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HomeSugarcanePhilippines: Kanlaon Volcano ashfall threatens sugarcane plantations

Philippines: Kanlaon Volcano ashfall threatens sugarcane plantations

The Sugar Regulatory Administration (SRA) announced on Thursday that it has commenced the distribution of aid to affected farmers and research personnel in the aftermath of the Mt. Kanlaon eruption.

Authorities in the Philippines have ordered residents living near Kanlaon volcano in the country’s west to evacuate, after an eruption sent a 5km (three mile) plume of ash into the sky.

During a Zoom interview, SRA Administrator Pablo Luis Azcona stated that they have mobilized PHP2.5 million for immediate intervention and monitoring.

“Our top priority is ensuring the availability of N95 masks for farmers and our employees in close proximity to Kanlaon,” Azcona emphasized.

“Our research station is located there. Thus, we have hundreds of SRA employees and numerous farmer-beneficiaries in that vicinity,” he added.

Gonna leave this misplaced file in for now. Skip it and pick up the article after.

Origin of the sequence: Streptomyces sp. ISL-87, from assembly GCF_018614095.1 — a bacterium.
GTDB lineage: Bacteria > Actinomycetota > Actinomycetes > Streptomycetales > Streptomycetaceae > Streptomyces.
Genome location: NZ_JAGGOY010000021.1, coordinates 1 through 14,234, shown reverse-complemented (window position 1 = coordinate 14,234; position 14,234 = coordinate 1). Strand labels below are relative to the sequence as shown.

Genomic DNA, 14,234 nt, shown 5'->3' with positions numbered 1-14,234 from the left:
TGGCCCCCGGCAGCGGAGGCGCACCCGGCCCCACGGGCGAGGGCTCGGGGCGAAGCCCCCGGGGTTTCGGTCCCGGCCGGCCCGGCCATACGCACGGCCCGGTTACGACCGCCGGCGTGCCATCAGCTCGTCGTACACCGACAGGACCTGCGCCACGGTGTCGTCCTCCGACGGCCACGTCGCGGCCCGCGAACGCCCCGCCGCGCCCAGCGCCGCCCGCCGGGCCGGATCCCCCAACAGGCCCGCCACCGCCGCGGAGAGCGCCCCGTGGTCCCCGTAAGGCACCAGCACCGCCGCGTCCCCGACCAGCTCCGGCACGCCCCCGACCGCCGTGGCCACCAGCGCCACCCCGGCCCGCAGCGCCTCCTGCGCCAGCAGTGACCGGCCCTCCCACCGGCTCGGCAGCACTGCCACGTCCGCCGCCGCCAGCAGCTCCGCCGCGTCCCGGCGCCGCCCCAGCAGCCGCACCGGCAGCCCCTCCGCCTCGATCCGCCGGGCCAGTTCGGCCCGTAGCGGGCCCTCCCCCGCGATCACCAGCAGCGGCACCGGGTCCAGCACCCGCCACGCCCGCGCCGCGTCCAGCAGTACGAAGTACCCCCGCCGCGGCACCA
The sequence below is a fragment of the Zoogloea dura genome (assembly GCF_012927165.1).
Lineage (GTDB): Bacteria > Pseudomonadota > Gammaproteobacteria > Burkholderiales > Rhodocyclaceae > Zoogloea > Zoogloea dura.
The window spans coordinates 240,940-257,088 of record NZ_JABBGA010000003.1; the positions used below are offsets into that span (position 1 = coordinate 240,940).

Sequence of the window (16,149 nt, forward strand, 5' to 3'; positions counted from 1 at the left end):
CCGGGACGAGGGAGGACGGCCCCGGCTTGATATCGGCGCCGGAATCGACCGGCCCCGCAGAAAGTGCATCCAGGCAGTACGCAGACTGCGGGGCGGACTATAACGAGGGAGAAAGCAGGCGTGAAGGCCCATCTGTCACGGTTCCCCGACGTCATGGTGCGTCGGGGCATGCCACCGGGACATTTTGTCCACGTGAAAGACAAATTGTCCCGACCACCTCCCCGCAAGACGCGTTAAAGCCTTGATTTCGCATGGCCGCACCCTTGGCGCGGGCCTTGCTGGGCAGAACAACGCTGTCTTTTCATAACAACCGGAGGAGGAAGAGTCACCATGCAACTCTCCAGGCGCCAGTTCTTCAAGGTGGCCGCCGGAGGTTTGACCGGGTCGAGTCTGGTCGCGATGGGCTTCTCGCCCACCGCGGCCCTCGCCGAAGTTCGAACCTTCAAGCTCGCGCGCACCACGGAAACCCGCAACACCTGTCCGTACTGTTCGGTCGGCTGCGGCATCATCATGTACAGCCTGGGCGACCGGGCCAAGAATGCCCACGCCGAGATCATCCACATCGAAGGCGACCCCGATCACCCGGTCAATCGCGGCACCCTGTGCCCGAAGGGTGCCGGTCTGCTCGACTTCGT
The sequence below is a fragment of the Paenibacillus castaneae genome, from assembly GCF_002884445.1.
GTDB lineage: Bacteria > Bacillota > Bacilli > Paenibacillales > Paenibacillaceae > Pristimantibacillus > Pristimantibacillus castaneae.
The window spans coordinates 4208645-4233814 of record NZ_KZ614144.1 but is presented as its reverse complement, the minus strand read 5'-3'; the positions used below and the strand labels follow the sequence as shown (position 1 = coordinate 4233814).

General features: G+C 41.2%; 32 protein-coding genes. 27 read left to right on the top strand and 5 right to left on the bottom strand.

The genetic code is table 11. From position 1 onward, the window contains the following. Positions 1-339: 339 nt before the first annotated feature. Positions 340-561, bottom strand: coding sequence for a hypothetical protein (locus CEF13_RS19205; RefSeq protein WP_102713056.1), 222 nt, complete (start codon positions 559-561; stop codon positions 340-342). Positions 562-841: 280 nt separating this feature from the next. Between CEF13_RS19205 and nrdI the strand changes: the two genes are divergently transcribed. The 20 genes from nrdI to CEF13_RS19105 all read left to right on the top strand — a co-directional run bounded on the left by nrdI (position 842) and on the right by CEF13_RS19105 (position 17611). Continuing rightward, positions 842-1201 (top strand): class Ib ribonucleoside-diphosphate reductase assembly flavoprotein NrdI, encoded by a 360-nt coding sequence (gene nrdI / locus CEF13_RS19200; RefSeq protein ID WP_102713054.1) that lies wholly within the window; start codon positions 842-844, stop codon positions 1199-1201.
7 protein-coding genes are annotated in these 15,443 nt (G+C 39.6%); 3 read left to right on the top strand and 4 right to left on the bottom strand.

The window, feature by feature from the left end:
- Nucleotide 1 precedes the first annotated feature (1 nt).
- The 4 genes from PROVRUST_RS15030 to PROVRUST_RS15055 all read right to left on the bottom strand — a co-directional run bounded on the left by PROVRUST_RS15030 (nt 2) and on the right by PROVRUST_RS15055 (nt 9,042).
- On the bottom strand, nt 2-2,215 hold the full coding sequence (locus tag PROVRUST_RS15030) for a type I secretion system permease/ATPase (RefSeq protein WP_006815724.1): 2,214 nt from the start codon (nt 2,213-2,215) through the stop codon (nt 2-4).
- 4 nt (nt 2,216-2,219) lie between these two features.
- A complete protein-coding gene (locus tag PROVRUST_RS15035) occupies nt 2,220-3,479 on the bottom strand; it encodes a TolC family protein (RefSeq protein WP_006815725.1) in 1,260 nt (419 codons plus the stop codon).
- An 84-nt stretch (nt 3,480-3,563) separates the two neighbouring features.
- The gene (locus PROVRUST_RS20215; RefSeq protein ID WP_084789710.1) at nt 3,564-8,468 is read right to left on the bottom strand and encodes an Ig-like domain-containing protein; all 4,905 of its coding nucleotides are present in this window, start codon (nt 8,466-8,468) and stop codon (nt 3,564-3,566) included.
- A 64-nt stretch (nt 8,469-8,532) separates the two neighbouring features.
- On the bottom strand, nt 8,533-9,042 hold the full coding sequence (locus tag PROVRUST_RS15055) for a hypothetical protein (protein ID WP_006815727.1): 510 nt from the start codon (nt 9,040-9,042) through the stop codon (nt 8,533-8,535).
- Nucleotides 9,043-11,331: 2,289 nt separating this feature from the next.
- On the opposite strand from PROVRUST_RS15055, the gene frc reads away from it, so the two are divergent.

In addition to face masks, the SRA is providing clean drinking water and essential supplies.

“Because their water sources are being contaminated by lahars and mudflows. So, that’s our primary concern. Furthermore, we are distributing food and medications as aid,” Azcona explained.

The SRA also stated that it is preparing for Stage 3 interventions, which may include providing temporary shelters at the research center if the situation at Mt. Kanlaon deteriorates further.

Meanwhile, Azcona mentioned that ongoing monitoring and regular soil sampling are being conducted to assess the impact of ashfall, which has led to increased acidity levels in sugarcane and soil.

On Wednesday, the SRA reported sugarcane leaf pH levels at 4.14 pH and ground soil at 5.06 pH, down from the ground testing result of 6.48 pH last week.

Azcona noted that a pH level of 7 is considered neutral, but years of sugar field cultivation have affected soil quality, and the ideal pH should have been closer to the 6.48 pH result from last week.

However, Azcona mentioned that continuous rainfall has helped alleviate the situation.

“We are somewhat fortunate that it’s raining in the affected areas, which I believe is diluting the effects of the ash. The short-term concern is the acidity, which may potentially damage our sugarcane,” he remarked.

Currently, approximately 23,000 hectares of sugarcane plantations are affected across four milling districts, including Binalbagan, La Carlota, Ma-ao, and San Carlos in Negros Occidental.

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